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Immoral Women (1978)

With their awesome powers combined, three short films form Immoral Women, a provocative and baffling film that provides audiences with the following insights into feminine psychology:

  1. Women will murder men for fun and profit.
  2. Women will murder their parents and servants as a symbol of their sexual maturation.
  3. Women will allow their huge pet dogs to chew off the tender vittles of any man, be it a kidnapper or husband, and will watch with apathy as the pain forces them to roll into an awkward jump cut that lands them in a river, where they drown.

Good times all around in Immoral Women, now available on DVD!

The first and third stories are largely a waste of time, both in terms of erotica and in terms of cinema. Though the “immoral women” featured in them (Marina Pierro and Pascale Christophe) are attractive, each section gets too bogged down in their stories to be erotic. This would be fine if not for the fact that each story manages the impossible feat of being both incoherent and plodding. The only entertainment derived from “Marie,” the third story, is the bizarrely inappropriate Kraftwerk-esque theme music assigned to Marie’s dog. “Margherita,” the first story, tries to pad its runtime with awkward papal satire, even more awkward physical comedy, and an attempt at “art” by showing the way Margherita inspired Raphael Sanzio’s later works. This would be a great sentiment if not for the fact that in the end, she poisons him to steal his money to share with her real lover. She also murders a banker. But hey, at least she’s not Marie’s dog, who has an affinity for biting off men’s penises for no coherent story reason (okay, okay, the kidnapper deserved it—but why the husband?).

On the other hand, the middle story, “Marceline,” tells one of the most disturbing stories I’ve ever seen. Unlike the other two stories in Immoral Women, this one reaches heights of complexity and dramatic intensity that make it almost brilliant. Too bad the subject matter is so vile and twisted it’s hard to recommend in any form.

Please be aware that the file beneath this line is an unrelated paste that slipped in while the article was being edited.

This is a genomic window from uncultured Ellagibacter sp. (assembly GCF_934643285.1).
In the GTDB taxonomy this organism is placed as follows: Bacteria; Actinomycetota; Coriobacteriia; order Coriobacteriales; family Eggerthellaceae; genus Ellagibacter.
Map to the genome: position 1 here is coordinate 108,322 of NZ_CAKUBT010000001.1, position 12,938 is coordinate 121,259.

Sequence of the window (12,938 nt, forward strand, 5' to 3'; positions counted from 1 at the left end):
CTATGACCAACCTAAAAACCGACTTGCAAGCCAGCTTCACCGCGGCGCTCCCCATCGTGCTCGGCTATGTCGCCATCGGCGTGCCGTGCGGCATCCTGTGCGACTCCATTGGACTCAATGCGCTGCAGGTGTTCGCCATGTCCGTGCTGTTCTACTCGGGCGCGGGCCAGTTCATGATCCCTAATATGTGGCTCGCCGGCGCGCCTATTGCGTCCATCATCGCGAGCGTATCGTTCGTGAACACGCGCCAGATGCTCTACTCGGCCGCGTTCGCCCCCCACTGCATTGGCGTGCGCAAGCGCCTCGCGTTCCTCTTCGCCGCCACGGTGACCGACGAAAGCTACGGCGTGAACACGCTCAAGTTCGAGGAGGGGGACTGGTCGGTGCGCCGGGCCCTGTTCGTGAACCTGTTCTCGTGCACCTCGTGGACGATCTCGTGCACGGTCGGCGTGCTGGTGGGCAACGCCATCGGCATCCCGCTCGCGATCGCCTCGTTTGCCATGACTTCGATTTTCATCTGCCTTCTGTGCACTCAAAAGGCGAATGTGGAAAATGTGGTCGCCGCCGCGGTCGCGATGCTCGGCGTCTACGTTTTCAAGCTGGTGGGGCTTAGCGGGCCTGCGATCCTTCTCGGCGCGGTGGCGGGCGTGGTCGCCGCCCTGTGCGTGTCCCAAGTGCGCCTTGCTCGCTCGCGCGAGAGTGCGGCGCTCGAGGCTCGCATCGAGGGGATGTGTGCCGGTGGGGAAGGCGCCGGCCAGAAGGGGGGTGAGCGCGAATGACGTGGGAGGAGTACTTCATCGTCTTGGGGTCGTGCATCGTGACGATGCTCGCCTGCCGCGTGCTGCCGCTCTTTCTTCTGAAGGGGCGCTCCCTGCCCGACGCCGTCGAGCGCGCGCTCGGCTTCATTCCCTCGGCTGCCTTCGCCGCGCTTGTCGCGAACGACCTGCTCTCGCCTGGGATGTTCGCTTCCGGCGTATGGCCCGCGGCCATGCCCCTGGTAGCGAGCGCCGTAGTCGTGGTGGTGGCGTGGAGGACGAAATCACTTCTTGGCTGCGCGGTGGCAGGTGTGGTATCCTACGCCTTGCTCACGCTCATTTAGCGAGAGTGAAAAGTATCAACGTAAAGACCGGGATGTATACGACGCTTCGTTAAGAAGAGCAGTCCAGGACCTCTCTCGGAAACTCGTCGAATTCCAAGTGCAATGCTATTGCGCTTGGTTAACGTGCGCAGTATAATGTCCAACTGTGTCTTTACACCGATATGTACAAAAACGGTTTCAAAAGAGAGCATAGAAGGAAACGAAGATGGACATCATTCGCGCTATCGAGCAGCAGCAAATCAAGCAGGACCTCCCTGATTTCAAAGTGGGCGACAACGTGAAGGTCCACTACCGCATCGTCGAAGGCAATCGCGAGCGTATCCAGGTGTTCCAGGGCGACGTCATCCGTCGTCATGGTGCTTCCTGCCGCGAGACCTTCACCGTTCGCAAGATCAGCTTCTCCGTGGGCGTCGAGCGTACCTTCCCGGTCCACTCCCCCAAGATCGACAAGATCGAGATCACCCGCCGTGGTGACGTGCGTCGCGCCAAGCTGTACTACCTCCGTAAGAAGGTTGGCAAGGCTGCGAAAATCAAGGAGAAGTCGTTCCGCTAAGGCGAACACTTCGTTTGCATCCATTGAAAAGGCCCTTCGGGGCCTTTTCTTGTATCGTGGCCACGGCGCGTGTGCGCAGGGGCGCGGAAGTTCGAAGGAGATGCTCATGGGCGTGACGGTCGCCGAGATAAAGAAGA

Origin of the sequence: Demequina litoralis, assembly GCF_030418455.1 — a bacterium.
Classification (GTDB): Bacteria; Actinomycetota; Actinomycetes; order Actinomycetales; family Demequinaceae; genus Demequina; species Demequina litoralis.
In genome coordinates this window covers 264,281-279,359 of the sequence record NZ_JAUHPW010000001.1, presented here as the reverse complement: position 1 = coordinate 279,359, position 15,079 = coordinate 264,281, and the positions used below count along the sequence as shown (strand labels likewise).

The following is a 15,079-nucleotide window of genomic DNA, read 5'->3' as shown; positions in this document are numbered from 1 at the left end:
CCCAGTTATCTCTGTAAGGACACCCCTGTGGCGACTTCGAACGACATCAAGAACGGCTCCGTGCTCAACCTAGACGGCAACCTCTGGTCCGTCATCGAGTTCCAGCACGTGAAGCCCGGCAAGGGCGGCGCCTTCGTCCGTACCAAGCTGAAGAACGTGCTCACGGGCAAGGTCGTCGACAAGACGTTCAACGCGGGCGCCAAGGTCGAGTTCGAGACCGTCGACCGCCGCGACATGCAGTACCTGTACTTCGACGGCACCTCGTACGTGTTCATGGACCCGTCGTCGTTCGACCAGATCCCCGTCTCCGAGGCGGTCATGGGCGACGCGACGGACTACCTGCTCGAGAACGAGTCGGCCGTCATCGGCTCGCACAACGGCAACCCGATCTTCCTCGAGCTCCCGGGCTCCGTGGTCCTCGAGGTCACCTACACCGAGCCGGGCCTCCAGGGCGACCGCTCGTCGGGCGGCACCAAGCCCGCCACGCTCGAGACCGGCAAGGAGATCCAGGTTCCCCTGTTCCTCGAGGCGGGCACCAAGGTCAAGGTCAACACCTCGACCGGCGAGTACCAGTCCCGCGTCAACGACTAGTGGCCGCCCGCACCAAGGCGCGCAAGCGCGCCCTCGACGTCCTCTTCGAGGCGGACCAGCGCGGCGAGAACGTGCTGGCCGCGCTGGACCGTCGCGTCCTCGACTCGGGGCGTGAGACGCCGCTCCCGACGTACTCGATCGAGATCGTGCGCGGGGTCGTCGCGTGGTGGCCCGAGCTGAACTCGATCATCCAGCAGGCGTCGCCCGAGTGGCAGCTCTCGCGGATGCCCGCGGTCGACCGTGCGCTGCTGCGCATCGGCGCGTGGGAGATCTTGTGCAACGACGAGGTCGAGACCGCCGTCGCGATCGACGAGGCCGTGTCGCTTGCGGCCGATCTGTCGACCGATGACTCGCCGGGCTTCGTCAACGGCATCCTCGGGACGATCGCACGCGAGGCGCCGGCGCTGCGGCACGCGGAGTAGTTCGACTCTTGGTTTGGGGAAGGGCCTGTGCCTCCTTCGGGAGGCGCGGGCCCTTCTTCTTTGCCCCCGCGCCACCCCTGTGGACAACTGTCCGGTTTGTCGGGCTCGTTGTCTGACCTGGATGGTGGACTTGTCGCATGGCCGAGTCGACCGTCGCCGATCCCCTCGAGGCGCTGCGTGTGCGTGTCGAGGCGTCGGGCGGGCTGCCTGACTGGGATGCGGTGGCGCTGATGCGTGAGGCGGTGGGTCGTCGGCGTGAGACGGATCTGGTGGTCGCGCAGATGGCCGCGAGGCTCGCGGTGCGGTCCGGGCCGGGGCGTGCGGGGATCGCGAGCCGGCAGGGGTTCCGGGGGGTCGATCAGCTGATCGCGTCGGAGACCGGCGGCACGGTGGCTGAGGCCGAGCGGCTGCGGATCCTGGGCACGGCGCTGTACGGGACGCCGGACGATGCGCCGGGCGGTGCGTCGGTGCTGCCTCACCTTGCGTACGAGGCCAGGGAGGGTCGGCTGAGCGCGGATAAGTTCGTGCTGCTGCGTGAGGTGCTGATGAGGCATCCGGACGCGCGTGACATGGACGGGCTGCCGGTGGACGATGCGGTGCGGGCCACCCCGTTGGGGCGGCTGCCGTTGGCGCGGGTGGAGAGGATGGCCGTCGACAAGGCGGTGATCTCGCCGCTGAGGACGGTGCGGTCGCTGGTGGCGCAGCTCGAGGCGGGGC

Marceline (Gaëlle Legrand) is a childish teenager (it’s never said, but I think we’re supposed to believe she’s 15 or 16) in 19th-century France. She spends the bulk of her time with a pet rabbit. This rabbit… How do I put this politely? She has trained him to lick her where it counts, and they maintain an alarming “secret” relationship until Marceline’s parents decide it’s time for her to grow up. Their servant/cook kills the rabbit, cooks it in a stew, and they all tell Marceline it’s lamb. After Marceline has made a big meal of it and expressed how much she enjoyed the lamb stew, her father explains the manner in which they’ve traumatized her (clearly not the first trauma Marceline has faced).

Horrified, Marceline runs away to the slaughterhouse from which the family gets most of their meat. I’m not sure why. I guess so she can run into a delivery boy who felt up Marceline at the beginning of the story. She asks to see the living lambs, so he takes her to their pen…and then rapes her. Viewers know a sex scene is coming (no pun intended), but anyone who thought it would be a horrifying, intense, suspiciously well-acted rape scene—seek help. Afterward, the delivery boy thinks he’s accidentally killed Marceline; there’s virginal blood everywhere, and Marceline has fallen asleep. The delivery boy tries to hang himself, then begs for help when Marceline awakens; instead of helping, she lets him die, then goes back home to kill her parents, framing the delivery boy for the crime.

This is 1970s European erotica, a relic of a bygone era where pornography had story, character, and halfway decent (in some cases exceptional) acting. Sadly, this era has passed mostly because the stories are half-assed (in more ways than one!) and incoherent, the characters usually have one trait (“lustful”), and they usually become so focused on a story few viewers care about that there’s little time left to be erotic.

One thing that makes the “Marceline” section so special is that nothing about it is remotely erotic—it’s very sexual and contains excessive nudity, but it’ll leave you more nauseous than aroused—and yet it tells a focused story with well-drawn characters. Disturbing as hell, yes, but it’s using the “advantages” of erotica—excessive nudity and an ability to unflinchingly portray bestiality and rape—to underscore its story, rather than tossing in some T&A for the hell of it.

Perhaps the biggest complaint of these three stories is that two of the three of these “immoral” women are victims; in fact, aside from lying idly by while her dog chewed off her husband’s johnson, Marie is a victim for every frame of her story. It’s never made clear why she allows herself to be repetitively victimized, and while it sort of makes sense that she’d be happy that her kidnapper/rapist and oppressive husband are disposed of by her loving dog, Marie herself doesn’t take the “immoral” action. Meanwhile, Marceline is a victim first of abusive parents, then of a terrorizing rapist of a delivery boy. Does it justify triple-homicide and accessory-after-the-fact to a suicide? One of the reasons “Marceline” stands out is that a case could be made to justify either side of that argument.

The only character who isn’t a victim is Margherita, the sultry and unpleasant minx who seduces and then murders two men for money. We never find out what motivates her, other than pure greed, which perhaps is enough. A more accurate title is Immoral Woman Plus Two Victims of Horrific Misogyny.

If you want a movie to disturb you without remotely arousing you (despite what the back of the DVD box suggests), at least look at the “Marceline” section. The other two aren’t really worth the time. Hell, “Marceline” will give you nightmares if you have any decency. Happy viewing!

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